Minnesota shooting: Wife of killed police officer says ‘he had to do what was right’

Paul Elmstrand with his wife Cindy and two-year-old daughter
Image caption,Paul Elmstrand with his wife Cindy and two-year-old daughter

By James FitzGerald

BBC News

The widow of one of the police officers killed in a shooting in Minnesota has said he was “the most generous, loving, patient person I’ve ever known”.

Paul Elmstrand, 27, was shot dead at a home in Burnsville on Sunday, alongside another officer and a paramedic.

The gunman had barricaded himself inside with seven children and opened fire as police tried to negotiate.

One other officer and a paramedic died in the incident, which followed a domestic abuse call in the early hours.

Mr Elmstrand’s wife, Cindy Elmstrand-Castruita, told the BBC’s US partner CBS: “I think he just had to be the hero. He had to do what he thought was right to protect those little lives even if it meant putting his at risk and it breaks my heart because now he’s gone.


“But I know that he thought what he did was right.”

She said her husband – who was father to a five-month-old baby and two-year-old – “would drop everything to help someone who was in need, whether it be family, friend or someone on the street”.

“He could have a conversation with anyone and make them feel seen,” she said.

As well as Mr Elmstrand, police officer Matthew

Ruge, also 27, and paramedic Adam Finseth, 40, were also killed in the shooting.

A composite image with portrait photos of Paul Elmstrand, Adam Finseth and Matthew Ruge
Image caption,Police officers Paul Elmstrand (L) and Matthew Ruge (R) were shot dead, along with paramedic Adam Finseth (C)

State authorities said officers were called at about 01:50 local time (07:50 GMT) to the address in Burnsville, a city about 15 miles (24 km) south of central Minneapolis.

They were responding to a “report of a domestic situation” involving an armed man, said Supt Drew Evans from the Minnesota Bureau of Criminal Apprehension.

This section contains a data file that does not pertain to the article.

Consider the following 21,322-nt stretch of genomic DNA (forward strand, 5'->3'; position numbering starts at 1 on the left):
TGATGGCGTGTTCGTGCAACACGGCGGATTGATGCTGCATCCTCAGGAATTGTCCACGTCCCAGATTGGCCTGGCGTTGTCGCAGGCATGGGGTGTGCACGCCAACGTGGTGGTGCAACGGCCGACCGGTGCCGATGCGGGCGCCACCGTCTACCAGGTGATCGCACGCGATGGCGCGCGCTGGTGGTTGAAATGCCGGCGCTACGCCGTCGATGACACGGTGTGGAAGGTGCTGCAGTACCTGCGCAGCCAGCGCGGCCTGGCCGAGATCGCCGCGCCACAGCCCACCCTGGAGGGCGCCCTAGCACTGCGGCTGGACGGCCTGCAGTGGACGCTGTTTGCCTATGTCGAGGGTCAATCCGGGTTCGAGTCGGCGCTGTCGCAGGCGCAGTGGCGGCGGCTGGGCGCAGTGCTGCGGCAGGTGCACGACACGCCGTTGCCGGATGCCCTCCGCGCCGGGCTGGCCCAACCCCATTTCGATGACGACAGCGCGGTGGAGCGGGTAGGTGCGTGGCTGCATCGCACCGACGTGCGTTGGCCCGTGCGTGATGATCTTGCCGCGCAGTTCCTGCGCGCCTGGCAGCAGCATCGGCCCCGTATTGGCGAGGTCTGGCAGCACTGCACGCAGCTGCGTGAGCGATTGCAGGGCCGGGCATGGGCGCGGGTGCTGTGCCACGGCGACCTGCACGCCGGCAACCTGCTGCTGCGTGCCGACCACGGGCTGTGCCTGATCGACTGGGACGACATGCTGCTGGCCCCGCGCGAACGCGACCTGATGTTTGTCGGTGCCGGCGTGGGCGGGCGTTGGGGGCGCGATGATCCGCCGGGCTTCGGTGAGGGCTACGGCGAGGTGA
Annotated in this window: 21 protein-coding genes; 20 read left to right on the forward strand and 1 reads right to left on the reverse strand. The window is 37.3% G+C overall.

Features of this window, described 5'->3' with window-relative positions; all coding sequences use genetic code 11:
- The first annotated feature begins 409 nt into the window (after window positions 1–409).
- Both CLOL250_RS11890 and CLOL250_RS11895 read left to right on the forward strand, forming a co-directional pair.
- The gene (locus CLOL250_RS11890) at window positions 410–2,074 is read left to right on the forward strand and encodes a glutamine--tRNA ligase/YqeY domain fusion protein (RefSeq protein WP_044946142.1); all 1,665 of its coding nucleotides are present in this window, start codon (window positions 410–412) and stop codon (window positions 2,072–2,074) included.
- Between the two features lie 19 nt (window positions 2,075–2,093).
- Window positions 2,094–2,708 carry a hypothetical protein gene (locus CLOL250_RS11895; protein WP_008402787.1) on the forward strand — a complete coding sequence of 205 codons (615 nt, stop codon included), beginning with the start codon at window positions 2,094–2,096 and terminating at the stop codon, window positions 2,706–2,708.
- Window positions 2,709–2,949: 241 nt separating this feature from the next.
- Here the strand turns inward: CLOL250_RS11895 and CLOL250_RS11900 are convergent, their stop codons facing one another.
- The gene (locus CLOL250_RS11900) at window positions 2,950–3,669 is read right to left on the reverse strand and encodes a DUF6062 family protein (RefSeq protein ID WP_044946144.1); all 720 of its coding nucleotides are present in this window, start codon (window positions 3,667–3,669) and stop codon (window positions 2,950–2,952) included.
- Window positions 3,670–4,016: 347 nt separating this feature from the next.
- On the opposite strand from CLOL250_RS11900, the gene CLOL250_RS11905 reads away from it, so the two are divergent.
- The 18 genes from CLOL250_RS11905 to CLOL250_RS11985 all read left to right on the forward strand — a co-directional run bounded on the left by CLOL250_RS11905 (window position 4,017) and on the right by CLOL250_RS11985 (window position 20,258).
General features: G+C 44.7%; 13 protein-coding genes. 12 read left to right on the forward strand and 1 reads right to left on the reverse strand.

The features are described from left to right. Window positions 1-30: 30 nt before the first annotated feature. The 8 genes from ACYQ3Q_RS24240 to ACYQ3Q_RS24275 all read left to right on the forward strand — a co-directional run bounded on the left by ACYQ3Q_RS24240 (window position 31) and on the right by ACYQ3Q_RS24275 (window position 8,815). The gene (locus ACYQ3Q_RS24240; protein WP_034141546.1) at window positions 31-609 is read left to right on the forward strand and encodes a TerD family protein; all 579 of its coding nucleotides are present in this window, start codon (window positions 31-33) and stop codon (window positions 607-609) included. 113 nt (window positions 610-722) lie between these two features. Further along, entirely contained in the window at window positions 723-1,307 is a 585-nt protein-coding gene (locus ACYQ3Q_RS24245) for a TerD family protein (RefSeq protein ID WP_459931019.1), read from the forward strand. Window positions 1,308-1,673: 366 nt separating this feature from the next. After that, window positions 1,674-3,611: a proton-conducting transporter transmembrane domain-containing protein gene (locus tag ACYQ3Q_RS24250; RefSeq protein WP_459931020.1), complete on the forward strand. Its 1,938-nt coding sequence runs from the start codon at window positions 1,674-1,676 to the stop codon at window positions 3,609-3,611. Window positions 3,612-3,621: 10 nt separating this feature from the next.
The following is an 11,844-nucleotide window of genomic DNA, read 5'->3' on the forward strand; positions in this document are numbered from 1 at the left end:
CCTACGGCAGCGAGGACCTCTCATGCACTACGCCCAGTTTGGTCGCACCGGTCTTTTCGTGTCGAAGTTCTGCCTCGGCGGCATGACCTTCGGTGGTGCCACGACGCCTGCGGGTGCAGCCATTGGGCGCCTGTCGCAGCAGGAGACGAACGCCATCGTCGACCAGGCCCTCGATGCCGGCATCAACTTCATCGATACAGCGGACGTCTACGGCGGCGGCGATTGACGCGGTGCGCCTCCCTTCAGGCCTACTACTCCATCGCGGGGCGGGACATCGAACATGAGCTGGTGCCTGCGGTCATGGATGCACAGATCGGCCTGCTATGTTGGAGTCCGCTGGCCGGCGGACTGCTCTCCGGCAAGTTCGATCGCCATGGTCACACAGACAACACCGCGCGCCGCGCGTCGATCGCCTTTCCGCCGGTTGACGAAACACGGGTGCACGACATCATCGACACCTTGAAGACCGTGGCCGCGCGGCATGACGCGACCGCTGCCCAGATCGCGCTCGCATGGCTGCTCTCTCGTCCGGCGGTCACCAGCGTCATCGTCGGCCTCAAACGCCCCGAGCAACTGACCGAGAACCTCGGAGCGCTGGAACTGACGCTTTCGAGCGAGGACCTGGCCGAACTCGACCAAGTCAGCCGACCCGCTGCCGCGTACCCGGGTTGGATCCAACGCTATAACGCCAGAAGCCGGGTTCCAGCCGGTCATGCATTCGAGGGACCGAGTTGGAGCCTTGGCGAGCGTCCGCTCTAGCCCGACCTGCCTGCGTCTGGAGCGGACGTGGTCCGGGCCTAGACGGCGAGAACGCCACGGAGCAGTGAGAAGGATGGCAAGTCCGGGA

The responders later learned seven children, aged two to 15, were also “barricaded” in the property. They went on to spend “quite a bit of time negotiating with this individual”.

The attacker then opened fire, killing the three victims and inflicting non-life-threatening injuries on a fourth policeman, who was named as Adam Medlicott.

Details of exactly what happened next are not yet clear, though Supt Evans confirmed that the police “did return fire”. Local media said the gunman killed himself.

He is said by Supt Evans to have had “several guns and large amounts of ammunition”, and shot at the first responders from different parts of the home.

He has not yet been named. He was found dead at about 08:00, which left other inhabitants of the home able to escape unharmed.

Ms Elmstrand-Castruita told CBS she learnt about her husband’s death on Sunday morning, after waking up and seeing a text from her friend saying that she was sorry what she was going through.

“I looked out my bedroom window and saw a squad car out there,” she said. “I knew. That’s when I knew he was gone.”

Neighbours on the quiet residential street described their fear as the incident escalated. Jason Skog recalled seeing a large police and Swat presence in his neighbourhood.

Describing the sound of explosions and gunfire, he said it quickly became clear that “something bad was taking place”.

An investigation is under way into what happened, while tributes have been paid by emergency workers in the local area and beyond. A candlelit vigil was held for the victims on Sunday night.

Burnsville police chief Tanya Schwartz said her whole force was “hurting”, while Minnesota Governor Tim Walz described it as a “tragic loss for our state”.

The incident came just days after another mass shooting in another Midwestern state, during which one person was killed and 21 injured in Missouri.

The victims were among a crowd who had been watching a victory parade by the Kansas City Chiefs after the NFL team won the Super Bowl earlier this month.https://blejermot.com/

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